“In both deployments First Army has been the validators and mentors for my units training,” explained Clyde. “They have been very good at helping us shine where we are strong and help us strengthen our shortcomings. It’s clear they want us to be successful as we go to deploy overseas and they focus on us being mission-ready before we leave.”

For Mooney, the partnership he has noticed with First Army has been a positive one.

“This has been my first interaction with First Army,” said Mooney. “They adapt to our needs as our strengths and weaknesses appear. They do what it takes to make us shine and tighten up anything we may need so we get the most effective training.”

This attention to detail stands out because it wasn’t always this way before a deployment.

“In previous deployments the first time we ever saw any partnership or mentorship was late in the game at a mobilization site,” said Lt. Col. Kyle Akers, Battalion Commander, 2nd Bn., 162nd Inf. Regt. “With First Army they have been with us since we were identified for this mission more than a year ago. They helped us forecast what was coming our way so we could maximize training and benefit our Soldiers.”

Because they have had mentorship from not only First Army, but from the 1st Battalion, 297th Infantry Regiment of the Alaska National Guard, which the unit will replace, Akers feels confident in the roles of his teams in Kosovo.

Being National Guard, many of the Soldiers believe they are bringing some helpful skill sets from their civilian careers into this specific mission. Gunn is a security contractor in his civilian career, which he believes helped him develop skills to interact with the local populace in Kosovo during patrols.

“That’s what makes the Guard unique in a lot of ways,” explained Gunn. “I know there are a lot of unique skill sets in our teams that are going to be an added bonus for this deployment.”

Mooney also believes his civilian career, which involves a lot of planning, forward thinking, and interacting with people will help him achieve success as the Officer-in-Charge of the Liaison Monitoring Team.

“My skill sets I developed as a sales executive are playing right into that,” said Mooney. “The planning aspect and comfortability of talking with people, identifying their needs, and developing deeper levels of connection will be very helpful.”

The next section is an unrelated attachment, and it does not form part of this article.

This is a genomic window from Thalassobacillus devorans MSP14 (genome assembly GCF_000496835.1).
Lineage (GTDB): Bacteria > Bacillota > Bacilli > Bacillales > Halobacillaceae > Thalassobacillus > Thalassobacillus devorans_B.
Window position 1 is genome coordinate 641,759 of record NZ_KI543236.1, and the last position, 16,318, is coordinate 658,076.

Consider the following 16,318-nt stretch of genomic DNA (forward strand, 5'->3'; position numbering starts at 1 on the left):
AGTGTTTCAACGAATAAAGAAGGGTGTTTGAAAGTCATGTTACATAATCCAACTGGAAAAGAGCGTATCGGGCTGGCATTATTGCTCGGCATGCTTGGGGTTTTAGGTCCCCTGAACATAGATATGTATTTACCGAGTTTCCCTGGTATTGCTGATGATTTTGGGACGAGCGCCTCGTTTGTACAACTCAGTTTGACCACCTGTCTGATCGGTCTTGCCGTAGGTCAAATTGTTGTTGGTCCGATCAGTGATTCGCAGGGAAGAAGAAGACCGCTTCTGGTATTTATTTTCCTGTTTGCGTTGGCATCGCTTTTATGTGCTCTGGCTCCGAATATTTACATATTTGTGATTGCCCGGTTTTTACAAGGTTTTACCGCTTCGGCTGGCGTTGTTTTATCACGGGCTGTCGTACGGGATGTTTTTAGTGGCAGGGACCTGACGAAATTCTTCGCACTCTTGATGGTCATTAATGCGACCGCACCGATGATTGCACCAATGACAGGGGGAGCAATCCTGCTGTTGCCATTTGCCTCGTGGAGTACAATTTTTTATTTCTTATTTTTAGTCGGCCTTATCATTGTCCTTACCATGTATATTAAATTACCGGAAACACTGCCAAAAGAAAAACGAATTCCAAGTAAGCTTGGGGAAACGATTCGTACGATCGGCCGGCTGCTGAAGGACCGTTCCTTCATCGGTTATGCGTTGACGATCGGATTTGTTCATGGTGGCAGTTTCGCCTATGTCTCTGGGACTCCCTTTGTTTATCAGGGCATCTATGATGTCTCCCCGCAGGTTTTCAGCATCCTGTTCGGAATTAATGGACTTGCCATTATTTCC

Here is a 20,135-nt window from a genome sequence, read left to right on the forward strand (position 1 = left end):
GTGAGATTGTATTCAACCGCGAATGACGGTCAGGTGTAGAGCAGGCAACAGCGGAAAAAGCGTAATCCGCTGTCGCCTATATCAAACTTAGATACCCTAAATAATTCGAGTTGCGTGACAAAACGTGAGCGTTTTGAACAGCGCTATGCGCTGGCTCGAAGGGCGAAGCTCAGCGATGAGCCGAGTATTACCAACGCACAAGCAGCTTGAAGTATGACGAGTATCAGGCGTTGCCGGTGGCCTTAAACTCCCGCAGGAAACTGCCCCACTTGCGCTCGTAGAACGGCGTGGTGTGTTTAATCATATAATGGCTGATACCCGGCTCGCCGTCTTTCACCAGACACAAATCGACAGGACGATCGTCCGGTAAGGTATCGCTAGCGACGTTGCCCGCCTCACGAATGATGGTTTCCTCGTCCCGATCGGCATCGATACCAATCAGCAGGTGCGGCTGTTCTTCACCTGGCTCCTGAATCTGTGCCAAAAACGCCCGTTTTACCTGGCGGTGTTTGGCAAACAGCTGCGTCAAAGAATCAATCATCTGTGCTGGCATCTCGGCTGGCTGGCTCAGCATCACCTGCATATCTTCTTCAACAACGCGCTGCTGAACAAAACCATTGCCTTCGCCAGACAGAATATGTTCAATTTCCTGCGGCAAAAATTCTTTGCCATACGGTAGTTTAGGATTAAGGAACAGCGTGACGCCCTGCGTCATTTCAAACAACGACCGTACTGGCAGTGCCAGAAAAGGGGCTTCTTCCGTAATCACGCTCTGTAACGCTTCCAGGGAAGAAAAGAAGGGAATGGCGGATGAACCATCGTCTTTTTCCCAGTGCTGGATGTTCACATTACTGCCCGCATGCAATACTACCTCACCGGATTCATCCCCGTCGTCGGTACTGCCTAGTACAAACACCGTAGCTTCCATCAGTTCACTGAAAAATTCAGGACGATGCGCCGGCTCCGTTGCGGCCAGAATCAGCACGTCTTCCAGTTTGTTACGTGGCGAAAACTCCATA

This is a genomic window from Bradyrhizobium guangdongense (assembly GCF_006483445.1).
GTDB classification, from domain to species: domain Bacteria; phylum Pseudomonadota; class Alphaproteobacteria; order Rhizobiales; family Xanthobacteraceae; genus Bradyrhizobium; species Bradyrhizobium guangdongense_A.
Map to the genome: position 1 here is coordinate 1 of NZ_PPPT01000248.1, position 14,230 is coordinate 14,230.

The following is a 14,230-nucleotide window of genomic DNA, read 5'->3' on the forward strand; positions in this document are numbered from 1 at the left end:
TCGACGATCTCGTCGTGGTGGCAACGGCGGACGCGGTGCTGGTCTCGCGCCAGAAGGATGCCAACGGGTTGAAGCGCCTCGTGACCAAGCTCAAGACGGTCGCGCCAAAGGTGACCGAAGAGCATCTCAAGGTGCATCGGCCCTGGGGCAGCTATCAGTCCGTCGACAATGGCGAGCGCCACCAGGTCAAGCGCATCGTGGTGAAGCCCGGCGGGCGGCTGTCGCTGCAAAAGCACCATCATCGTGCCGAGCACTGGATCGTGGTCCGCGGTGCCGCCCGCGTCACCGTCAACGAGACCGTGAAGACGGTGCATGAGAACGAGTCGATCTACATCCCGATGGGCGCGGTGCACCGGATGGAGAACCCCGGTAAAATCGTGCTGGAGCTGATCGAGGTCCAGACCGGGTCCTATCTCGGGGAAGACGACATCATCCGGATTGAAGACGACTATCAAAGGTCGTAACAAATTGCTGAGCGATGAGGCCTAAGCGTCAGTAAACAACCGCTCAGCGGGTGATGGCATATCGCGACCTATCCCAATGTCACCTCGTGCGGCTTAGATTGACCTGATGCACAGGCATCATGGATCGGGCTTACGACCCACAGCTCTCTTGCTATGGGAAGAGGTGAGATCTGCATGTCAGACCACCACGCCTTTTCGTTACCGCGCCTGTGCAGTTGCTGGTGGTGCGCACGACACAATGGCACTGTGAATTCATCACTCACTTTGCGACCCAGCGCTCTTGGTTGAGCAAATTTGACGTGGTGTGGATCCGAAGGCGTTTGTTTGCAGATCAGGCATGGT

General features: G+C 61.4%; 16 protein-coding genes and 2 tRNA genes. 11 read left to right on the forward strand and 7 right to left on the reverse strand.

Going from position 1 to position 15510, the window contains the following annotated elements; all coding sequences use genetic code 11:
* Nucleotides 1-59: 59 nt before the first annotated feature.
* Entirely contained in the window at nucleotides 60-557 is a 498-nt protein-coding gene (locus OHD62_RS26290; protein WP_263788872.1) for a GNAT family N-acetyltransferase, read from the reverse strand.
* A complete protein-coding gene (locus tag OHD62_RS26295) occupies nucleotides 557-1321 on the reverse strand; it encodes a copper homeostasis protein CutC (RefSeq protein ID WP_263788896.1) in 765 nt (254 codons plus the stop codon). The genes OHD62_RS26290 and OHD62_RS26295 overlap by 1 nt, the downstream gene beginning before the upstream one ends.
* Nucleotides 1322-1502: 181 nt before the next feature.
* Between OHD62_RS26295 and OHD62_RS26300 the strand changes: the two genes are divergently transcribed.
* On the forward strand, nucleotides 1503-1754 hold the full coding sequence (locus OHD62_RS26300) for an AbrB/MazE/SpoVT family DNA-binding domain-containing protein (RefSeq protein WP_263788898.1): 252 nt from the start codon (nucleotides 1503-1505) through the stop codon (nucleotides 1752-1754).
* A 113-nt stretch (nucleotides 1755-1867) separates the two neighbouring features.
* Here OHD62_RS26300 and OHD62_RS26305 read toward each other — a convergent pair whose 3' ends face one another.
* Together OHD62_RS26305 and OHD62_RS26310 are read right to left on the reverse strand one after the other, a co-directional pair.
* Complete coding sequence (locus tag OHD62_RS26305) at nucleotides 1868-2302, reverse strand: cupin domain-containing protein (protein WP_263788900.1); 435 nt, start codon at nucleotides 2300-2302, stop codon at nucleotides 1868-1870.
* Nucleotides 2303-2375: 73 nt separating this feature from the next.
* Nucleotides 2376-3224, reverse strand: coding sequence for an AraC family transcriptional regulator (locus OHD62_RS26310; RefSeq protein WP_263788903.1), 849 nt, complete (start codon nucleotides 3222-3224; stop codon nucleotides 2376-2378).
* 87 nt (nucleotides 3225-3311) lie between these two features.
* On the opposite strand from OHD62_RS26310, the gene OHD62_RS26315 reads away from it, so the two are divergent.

The 2nd Bn., 162nd Inf. Regt. is deploying with their brigade headquarters 41st Infantry Brigade Combat Team, Oregon National Guard.

#Photo Captions#

6089481- A Soldier of the 2nd Battalion, 162nd Infantry Regiment, 41st Infantry Brigade Combat Team, Oregon National Guard, walks a perimeter road of the training range at Fort Bliss, Texas. The training at Fort Bliss was preparing all the battalions under the 41st Infantry Brigade Combat Team, a National Guard Brigade from Oregon, for their deployment to Kosovo as part of the Kosovo Force mission (KFOR). First Army participated as the Observer Coach/Trainers for the 41st IBCT, to ensure they had the training necessary to safely deploy, complete their mission, and return home safely. (Photo by Sgt. Aaron Berogan, First Army Public Affairs)

6089482- Specialist Tanner York, Riflemen, 41st Infantry Brigade Combat Team, 2-162nd Infantry Battalion, Delta Company, 2nd Platoon, Oregon National Guard, makes a radio call in to his command team about an approaching vehicle to the entry control point during an exercise at Fort Bliss, Texas. The 2-162nd IB was split into two teams during the training at Fort Bliss, which mirrors how they will be dispersed in Kosovo. One team will be absorbed by a Liaison Monitoring Team, which will interact with the citizens in Kosovo, and the other  will patrol Kosovo's Administrative Boundary Line.

6089485- Soldiers of the 2nd Battalion, 162nd Infantry Regiment, 41st Infantry Brigade Combat Team, Oregon National Guard, walk roads at Fort Bliss, Texas, during a patrol training exercise. The Kosovo Force mission exists with NATO in order to maintain and safe and secure environment with freedom of movement for all. The exercises mirrored some of the conditions the 2-162nd may face while in Kosovo and patrolling roads. (Photo by Sgt. Aaron Berogan, First Army Public Affairs)